Tottenham Hotspur Stadium | The Best Stadium in England?

Tottenham Hotspur Stadium interior

Tottenham Hotspur 2-0 West Ham United

📍 Tottenham Hotspur Stadium | London, England
🏆 Premier League
⚽ England (Tier 1)
📅 Sun 19 Feb 23 | 4.30pm
🎟️ £69.50 | Att: 61,476


Since the latest human addition to the Bore Draw family in November, it’s been a real challenge to find time for groundhopping. Even getting to local games here in Cyprus has proved something of a difficulty, especially when combined with life’s other commitments and trivialities.

A brief trip back to Wales to see the heavy metal band Gojira is a possible opportunity for respite, but with Cardiff’s home game with Reading being moved to the same night, my original plans are scuppered (this is the second time this season I’ve been denied a visit to the CCS, with the queen’s death putting paid to my first).

To make up for it, we consider taking a local league game in on the Saturday, but a persistent head cold (and the even more persistent drizzle outside) knocks the life out of that one. Which leaves me one last option on the Sunday: a London derby at arguably the best modern stadium in the country.

High Standards at the Tottenham Hotspur Stadium

With my return flight from Stansted taking off on the Monday, the location and the timing are both in my favour, and so I arrive in the big smoke having shelled out for a “One Hotspur” membership (£48) and a ticket in the gods (£69.50). Standard recompense, I suppose, for top 6 Premier League fare.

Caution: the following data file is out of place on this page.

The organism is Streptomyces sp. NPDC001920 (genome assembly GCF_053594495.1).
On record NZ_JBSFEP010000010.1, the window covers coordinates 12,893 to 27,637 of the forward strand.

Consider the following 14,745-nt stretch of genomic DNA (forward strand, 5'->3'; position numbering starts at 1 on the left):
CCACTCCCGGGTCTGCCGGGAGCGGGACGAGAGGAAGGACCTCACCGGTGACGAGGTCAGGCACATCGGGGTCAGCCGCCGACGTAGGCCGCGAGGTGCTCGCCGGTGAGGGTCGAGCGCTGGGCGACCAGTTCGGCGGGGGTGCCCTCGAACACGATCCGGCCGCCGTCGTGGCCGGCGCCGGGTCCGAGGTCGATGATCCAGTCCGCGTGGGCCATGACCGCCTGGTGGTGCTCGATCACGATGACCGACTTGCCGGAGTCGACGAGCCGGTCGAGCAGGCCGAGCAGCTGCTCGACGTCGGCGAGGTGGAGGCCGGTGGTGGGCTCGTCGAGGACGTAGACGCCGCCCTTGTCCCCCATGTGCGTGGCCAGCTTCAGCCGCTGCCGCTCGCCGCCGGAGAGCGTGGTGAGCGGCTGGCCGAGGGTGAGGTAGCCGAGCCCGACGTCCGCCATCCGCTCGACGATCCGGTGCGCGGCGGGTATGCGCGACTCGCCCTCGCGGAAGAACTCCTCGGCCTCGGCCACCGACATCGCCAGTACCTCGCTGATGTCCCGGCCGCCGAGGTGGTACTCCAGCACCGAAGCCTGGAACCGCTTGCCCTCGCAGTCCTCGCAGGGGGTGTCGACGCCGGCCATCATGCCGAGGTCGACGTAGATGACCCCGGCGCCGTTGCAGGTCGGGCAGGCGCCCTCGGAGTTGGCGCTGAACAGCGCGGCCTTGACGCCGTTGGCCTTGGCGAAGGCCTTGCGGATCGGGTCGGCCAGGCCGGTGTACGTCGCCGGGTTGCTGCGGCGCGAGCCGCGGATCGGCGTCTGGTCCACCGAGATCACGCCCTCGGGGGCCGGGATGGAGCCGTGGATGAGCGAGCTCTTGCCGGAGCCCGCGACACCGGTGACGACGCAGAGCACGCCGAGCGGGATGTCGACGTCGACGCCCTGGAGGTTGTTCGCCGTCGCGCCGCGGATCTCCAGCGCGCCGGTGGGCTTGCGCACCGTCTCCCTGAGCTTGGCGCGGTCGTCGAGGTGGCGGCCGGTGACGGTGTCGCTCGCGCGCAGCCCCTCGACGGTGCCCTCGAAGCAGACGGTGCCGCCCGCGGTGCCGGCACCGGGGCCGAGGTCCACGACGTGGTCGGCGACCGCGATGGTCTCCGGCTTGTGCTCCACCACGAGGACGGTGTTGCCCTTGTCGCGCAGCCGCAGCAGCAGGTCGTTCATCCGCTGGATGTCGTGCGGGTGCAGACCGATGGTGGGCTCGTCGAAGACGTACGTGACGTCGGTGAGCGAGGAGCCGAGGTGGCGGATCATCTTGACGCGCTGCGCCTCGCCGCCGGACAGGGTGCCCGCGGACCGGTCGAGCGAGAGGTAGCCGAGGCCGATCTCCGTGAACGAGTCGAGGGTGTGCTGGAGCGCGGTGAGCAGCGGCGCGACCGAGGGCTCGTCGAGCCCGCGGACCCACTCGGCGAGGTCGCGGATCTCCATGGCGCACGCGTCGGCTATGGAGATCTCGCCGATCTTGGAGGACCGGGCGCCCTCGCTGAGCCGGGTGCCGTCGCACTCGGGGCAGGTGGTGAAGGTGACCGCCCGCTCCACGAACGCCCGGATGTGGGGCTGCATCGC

After checking into my hotel, I stroll from Aldgate to Liverpool Street, shadowed from some rare afternoon sun by the imposing skyscrapers of the financial district. It’s been said that in cities as big as this, you’re never more than six feet away from a rat; in my experience of London, you’re never more than six feet away from a Pret. In solidarity with my South Wales roots, I instead opt for a steak bake from Gregg’s, barely finding a spot to eat it on the crowded 15:01 to Enfield.

Of course, one of the plus points of groundhopping in the UK is that, unlike in Europe, I can eavesdrop into multiple conversations. In the packed carriage, a man behind me bemoans the move from 4pm to 4.30pm kick-offs, as this effectively ruins his Sunday evening plans; sat below me, two friends discuss the pros and cons of accepting a particular job offer. “I’m just not sure,” the recipient states. “I think I might just take some time away from it all. Like Conte.”